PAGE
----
Why fear wiretapping if you have no illegal business?

Why fear wiretapping if you have no illegal business?

As absurd as the question in the headline sounds, this is what a Turkish minister said in 2009 when a main opposition party lawmaker criticized the practice of widespread wiretapping in the country.

“If you do nothing wrong, if you have no illegal business, don’t be afraid of wiretapping. Talk [on the phone] as much as you like,” Binali Yıldırım, then-minister of transportation and communication, told lawmakers in Parliament in January 2009. “If you don’t want to be eavesdropped on, then don’t use [your phones],” added Yıldırım, who is now the ruling Justice and Development Party’s (AKP) mayoral candidate in İzmir for March 30 elections.

At the time he offered this simple solution to keep your personal life private, the government and the Fethullah Gülen movement, commonly known now as “Cemaat,” were enjoying the best days of their alliance. The pro-government media and the media close to the Cemaat published phone conversations, surveillance footage and photographs of Ergenekon and Kurdistan Communities Union (KCK) suspects. Most of the conversations published had nothing to do with the case and according to the law they should have been destroyed. But the prosecutors, much to the joy of the government and the Cemaat, included them in their indictments and leaked them to be published.

Now that the Gülen movement seems to have parted ways with the ruling AKP and Prime Minister Recep Tayyip Erdoğan, the government and its supporters put all the blame of past sins on the Cemaat, claiming to be the victims.  They want the public to ignore the fact that Prime Minister Erdoğan and his AKP have been enjoying a one-party rule in Turkey for more than 10 years.

The government’s efforts to position itself as the victim stems from the latest recordings leaked onto the Internet. In one of them, Erdoğan reportedly orders his son, Bilal Erdoğan, to get rid of the cash kept at home on Dec. 17, 2013, hours after a massive corruption probe was launched against suspects, including Cabinet members. According to the phone conversation played by the main opposition Republican People’s Party (CHP) leader Kemal Kılıçdaroğlu at a CHP parliamentary group meeting on Feb. 25, the Erdoğans talk five times in two days over the phone about where the money should be transferred to.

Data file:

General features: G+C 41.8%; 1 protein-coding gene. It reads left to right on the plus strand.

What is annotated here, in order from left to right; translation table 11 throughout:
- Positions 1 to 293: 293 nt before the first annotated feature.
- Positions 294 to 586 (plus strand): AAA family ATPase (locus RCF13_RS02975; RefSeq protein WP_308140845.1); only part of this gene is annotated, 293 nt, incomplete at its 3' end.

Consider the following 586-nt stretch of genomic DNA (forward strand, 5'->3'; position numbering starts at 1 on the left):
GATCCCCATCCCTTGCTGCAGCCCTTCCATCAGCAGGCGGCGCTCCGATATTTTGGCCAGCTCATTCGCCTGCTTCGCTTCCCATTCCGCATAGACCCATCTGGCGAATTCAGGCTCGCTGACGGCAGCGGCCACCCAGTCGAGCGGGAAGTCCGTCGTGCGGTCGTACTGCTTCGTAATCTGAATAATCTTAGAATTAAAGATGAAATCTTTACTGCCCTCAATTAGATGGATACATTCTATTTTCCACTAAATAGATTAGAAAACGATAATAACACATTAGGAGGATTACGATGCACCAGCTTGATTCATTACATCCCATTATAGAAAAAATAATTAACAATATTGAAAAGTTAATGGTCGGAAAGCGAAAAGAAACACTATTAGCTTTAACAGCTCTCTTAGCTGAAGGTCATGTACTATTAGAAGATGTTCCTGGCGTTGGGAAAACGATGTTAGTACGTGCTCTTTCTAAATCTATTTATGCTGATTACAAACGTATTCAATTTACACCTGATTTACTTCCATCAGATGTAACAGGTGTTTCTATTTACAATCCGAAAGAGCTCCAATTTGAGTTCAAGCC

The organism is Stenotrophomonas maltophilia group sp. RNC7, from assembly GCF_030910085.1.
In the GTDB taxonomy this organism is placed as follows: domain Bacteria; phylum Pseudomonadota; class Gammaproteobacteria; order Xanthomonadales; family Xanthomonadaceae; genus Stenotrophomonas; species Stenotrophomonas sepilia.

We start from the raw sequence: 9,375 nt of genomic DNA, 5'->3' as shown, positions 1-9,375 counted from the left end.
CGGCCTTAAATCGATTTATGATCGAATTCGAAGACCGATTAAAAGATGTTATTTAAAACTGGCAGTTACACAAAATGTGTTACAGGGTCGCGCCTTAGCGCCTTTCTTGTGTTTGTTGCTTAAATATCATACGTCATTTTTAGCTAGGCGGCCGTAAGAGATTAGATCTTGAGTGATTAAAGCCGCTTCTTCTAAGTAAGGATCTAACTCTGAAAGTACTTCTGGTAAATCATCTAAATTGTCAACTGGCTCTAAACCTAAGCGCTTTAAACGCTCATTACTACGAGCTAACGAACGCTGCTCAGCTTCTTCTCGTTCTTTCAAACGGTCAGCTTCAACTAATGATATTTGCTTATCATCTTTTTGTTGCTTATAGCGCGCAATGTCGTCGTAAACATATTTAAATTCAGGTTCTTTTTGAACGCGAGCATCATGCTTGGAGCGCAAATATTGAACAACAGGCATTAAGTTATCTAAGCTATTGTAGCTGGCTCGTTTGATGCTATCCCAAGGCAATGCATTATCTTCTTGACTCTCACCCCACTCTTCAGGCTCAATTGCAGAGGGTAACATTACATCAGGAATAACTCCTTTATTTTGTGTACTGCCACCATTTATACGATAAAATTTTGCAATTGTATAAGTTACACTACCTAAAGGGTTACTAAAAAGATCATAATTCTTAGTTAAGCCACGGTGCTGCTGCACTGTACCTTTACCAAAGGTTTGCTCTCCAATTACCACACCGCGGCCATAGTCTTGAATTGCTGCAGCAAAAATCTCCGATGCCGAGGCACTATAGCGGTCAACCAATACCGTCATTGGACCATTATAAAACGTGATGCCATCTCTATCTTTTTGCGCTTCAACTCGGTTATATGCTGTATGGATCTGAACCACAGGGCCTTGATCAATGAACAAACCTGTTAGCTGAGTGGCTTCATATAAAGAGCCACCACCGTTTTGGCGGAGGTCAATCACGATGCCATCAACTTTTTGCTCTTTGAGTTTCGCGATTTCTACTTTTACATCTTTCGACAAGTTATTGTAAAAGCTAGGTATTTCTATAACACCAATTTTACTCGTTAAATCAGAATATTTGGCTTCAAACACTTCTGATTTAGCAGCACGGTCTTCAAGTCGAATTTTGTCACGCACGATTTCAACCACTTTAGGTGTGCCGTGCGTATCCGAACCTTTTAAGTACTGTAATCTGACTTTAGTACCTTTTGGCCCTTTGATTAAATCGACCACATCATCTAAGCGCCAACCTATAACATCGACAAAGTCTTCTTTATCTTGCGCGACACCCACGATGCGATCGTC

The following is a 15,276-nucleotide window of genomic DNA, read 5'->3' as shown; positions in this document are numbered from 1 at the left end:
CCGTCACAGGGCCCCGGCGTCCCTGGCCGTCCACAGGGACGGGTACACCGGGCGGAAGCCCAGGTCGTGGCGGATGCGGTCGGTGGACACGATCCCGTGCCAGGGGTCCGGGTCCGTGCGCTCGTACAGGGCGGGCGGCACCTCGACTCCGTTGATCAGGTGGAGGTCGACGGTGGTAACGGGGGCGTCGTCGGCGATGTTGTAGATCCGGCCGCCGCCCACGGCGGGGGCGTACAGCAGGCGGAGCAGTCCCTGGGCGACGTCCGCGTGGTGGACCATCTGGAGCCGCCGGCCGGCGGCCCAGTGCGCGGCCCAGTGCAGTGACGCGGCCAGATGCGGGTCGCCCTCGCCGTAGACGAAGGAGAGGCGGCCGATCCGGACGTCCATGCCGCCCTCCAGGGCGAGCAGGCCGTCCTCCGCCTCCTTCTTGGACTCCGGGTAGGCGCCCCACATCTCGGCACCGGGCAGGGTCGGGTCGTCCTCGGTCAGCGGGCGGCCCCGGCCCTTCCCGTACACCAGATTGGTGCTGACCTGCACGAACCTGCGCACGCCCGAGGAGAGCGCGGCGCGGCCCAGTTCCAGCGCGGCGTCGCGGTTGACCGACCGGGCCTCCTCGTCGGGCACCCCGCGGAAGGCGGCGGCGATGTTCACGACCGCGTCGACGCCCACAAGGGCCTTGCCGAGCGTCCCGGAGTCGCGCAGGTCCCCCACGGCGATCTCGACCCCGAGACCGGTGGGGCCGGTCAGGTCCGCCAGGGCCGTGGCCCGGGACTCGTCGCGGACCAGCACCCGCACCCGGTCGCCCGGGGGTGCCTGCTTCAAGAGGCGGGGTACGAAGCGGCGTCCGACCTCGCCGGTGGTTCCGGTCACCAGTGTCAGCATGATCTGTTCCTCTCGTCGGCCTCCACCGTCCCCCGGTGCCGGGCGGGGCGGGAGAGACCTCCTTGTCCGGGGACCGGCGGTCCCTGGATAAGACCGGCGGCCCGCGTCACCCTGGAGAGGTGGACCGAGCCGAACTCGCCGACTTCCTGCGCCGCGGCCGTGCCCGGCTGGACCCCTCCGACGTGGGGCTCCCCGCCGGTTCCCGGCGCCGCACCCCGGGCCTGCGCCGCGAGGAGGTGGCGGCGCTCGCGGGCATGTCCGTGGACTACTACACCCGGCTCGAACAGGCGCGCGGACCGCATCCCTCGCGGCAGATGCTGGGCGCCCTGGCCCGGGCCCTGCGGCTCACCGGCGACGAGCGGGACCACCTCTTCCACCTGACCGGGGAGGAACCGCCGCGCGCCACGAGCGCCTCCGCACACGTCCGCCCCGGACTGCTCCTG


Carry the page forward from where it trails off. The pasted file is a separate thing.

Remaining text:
While Erdoğan claims that the recording is a “montage and dubbing” and blamed the “parallel state/Cemaat” for creating it, Kılıçdaroğlu claims experts have checked the tape and “it’s as real as Mount Ararat.” However, the country’s technology minister yesterday said “I felt the recordings are fake at first sight” and added that there was no need for technical checks.

Since my sound technological senses are not as sharp as the minister’s, I cannot confirm the authenticity of the leaked recording. But whether it is genuine or fake, Erdoğan will continue the fight in the way he knows best: Positioning himself and his party as a victim.

Erdoğan spent three months in prison in 1999 when he was convicted of “inciting hatred based on religious differences” for quoting a poem, a fact that he reminds voters of in almost all his speeches. His party increased its votes in the 2007 snap elections right after the military issued a memorandum on the presidential elections, and also gained sympathy when prosecutors sought to shut down the party in 2008.

In addition to military coup plans targeting the AKP, the party’s supporters consider any major opposition against the government as an “attack on the national will” and an “attempt to topple the government in a civilian coup.”   Since the Gezi protests last June, the first real challenge to Erdoğan’s reign in the country, he has named almost 20 lobbies trying to topple the government, including the “the interest rate lobby,” “the Jewish lobby,” “the preacher lobby,” “the booze lobby,” “the porn lobby,” “the potato lobby,” and most recently “the robot lobby.”

The prime minister is now a staunch enemy of illegal recordings and probes, which he believes the Cemaat is behind, and is rushing laws to grip government control over the judiciary, police, intelligence agency and the Internet. Having used leaked sex tapes of opposition members in party rallies as a propaganda tool, the prime minister says “traitors” are wiretapping his private conversations with family members.

So Erdoğan will head to the local elections as the “victim” again. We will see if the strategy works once more.